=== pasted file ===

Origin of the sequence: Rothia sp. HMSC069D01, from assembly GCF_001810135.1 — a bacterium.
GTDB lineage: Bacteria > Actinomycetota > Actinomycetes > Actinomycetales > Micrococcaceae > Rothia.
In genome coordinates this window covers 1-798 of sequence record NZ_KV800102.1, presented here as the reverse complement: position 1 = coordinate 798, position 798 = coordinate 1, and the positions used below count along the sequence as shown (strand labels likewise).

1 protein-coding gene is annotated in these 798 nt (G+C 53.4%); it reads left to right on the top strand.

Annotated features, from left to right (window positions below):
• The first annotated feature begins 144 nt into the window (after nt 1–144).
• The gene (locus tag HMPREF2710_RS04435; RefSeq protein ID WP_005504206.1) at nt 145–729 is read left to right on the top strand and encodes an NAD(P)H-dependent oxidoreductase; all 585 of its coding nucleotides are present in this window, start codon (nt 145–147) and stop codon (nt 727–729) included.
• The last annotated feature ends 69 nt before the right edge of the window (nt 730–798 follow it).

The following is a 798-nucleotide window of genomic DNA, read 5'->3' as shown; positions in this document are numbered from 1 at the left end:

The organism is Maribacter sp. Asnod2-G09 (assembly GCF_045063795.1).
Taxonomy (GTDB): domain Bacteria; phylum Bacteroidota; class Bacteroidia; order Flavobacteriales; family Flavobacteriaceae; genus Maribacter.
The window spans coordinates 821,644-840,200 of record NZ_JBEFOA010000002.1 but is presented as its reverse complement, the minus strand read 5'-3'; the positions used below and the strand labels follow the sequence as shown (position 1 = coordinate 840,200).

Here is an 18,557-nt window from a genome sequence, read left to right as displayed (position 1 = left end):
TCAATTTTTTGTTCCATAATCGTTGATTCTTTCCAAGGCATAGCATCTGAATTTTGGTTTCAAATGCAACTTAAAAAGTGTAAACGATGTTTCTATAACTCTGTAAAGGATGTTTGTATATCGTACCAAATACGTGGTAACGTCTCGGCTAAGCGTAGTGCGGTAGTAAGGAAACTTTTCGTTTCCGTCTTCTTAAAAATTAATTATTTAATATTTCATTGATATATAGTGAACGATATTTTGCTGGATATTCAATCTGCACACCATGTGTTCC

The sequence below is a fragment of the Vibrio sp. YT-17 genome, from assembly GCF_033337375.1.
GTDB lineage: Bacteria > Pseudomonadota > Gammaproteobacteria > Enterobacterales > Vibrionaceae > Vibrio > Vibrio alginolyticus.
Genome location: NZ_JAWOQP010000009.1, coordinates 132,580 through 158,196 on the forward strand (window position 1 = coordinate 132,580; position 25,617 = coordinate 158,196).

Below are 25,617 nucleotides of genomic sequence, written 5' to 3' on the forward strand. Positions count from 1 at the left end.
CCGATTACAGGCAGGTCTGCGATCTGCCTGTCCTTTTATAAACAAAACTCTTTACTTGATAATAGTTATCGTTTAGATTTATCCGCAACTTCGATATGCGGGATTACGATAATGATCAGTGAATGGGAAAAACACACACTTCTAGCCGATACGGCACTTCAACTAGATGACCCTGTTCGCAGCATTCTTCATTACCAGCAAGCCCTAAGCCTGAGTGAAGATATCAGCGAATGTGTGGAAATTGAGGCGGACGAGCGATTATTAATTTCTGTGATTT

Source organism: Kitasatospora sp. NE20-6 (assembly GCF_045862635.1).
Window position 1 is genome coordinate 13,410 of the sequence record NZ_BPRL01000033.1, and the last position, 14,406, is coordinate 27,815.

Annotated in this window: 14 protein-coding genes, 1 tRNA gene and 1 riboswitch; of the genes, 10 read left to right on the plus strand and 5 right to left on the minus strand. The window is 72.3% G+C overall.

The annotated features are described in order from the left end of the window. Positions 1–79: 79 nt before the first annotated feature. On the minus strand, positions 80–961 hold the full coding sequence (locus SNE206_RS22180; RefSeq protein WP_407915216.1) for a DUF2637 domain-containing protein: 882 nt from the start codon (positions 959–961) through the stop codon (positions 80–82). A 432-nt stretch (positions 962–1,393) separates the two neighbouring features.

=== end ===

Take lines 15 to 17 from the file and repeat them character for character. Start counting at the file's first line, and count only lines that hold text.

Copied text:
The sequence below is a fragment of the Vibrio sp. YT-17 genome, from assembly GCF_033337375.1.
GTDB lineage: Bacteria > Pseudomonadota > Gammaproteobacteria > Enterobacterales > Vibrionaceae > Vibrio > Vibrio alginolyticus.
Genome location: NZ_JAWOQP010000009.1, coordinates 132,580 through 158,196 on the forward strand (window position 1 = coordinate 132,580; position 25,617 = coordinate 158,196).